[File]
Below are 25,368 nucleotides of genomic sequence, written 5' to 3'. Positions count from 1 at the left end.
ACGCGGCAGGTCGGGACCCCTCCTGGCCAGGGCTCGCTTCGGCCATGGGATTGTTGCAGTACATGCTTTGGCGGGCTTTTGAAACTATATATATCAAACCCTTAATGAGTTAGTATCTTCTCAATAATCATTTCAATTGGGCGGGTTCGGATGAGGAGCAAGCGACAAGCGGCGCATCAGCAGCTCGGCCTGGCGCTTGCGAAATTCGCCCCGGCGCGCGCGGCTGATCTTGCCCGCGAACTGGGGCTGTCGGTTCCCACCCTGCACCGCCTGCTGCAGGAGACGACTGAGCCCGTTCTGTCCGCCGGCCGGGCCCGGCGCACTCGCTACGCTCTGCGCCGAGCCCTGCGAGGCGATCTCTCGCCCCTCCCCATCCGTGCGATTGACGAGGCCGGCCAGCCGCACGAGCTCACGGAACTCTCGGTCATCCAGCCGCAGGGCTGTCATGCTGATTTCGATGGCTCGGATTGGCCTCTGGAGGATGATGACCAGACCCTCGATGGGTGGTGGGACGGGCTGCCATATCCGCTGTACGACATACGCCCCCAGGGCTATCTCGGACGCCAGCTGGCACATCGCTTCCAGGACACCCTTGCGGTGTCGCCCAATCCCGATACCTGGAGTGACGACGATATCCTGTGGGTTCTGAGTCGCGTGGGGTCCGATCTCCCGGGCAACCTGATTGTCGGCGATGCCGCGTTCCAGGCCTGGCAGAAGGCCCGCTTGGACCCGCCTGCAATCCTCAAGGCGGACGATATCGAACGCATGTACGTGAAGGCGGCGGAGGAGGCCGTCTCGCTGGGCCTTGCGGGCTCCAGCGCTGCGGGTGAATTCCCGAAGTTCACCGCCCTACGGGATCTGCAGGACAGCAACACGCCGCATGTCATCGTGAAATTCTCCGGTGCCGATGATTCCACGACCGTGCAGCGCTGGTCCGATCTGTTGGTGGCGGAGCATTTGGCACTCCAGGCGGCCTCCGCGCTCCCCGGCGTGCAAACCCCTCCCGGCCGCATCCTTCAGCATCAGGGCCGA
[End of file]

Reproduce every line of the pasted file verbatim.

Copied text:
Below are 25,368 nucleotides of genomic sequence, written 5' to 3'. Positions count from 1 at the left end.
ACGCGGCAGGTCGGGACCCCTCCTGGCCAGGGCTCGCTTCGGCCATGGGATTGTTGCAGTACATGCTTTGGCGGGCTTTTGAAACTATATATATCAAACCCTTAATGAGTTAGTATCTTCTCAATAATCATTTCAATTGGGCGGGTTCGGATGAGGAGCAAGCGACAAGCGGCGCATCAGCAGCTCGGCCTGGCGCTTGCGAAATTCGCCCCGGCGCGCGCGGCTGATCTTGCCCGCGAACTGGGGCTGTCGGTTCCCACCCTGCACCGCCTGCTGCAGGAGACGACTGAGCCCGTTCTGTCCGCCGGCCGGGCCCGGCGCACTCGCTACGCTCTGCGCCGAGCCCTGCGAGGCGATCTCTCGCCCCTCCCCATCCGTGCGATTGACGAGGCCGGCCAGCCGCACGAGCTCACGGAACTCTCGGTCATCCAGCCGCAGGGCTGTCATGCTGATTTCGATGGCTCGGATTGGCCTCTGGAGGATGATGACCAGACCCTCGATGGGTGGTGGGACGGGCTGCCATATCCGCTGTACGACATACGCCCCCAGGGCTATCTCGGACGCCAGCTGGCACATCGCTTCCAGGACACCCTTGCGGTGTCGCCCAATCCCGATACCTGGAGTGACGACGATATCCTGTGGGTTCTGAGTCGCGTGGGGTCCGATCTCCCGGGCAACCTGATTGTCGGCGATGCCGCGTTCCAGGCCTGGCAGAAGGCCCGCTTGGACCCGCCTGCAATCCTCAAGGCGGACGATATCGAACGCATGTACGTGAAGGCGGCGGAGGAGGCCGTCTCGCTGGGCCTTGCGGGCTCCAGCGCTGCGGGTGAATTCCCGAAGTTCACCGCCCTACGGGATCTGCAGGACAGCAACACGCCGCATGTCATCGTGAAATTCTCCGGTGCCGATGATTCCACGACCGTGCAGCGCTGGTCCGATCTGTTGGTGGCGGAGCATTTGGCACTCCAGGCGGCCTCCGCGCTCCCCGGCGTGCAAACCCCTCCCGGCCGCATCCTTCAGCATCAGGGCCGA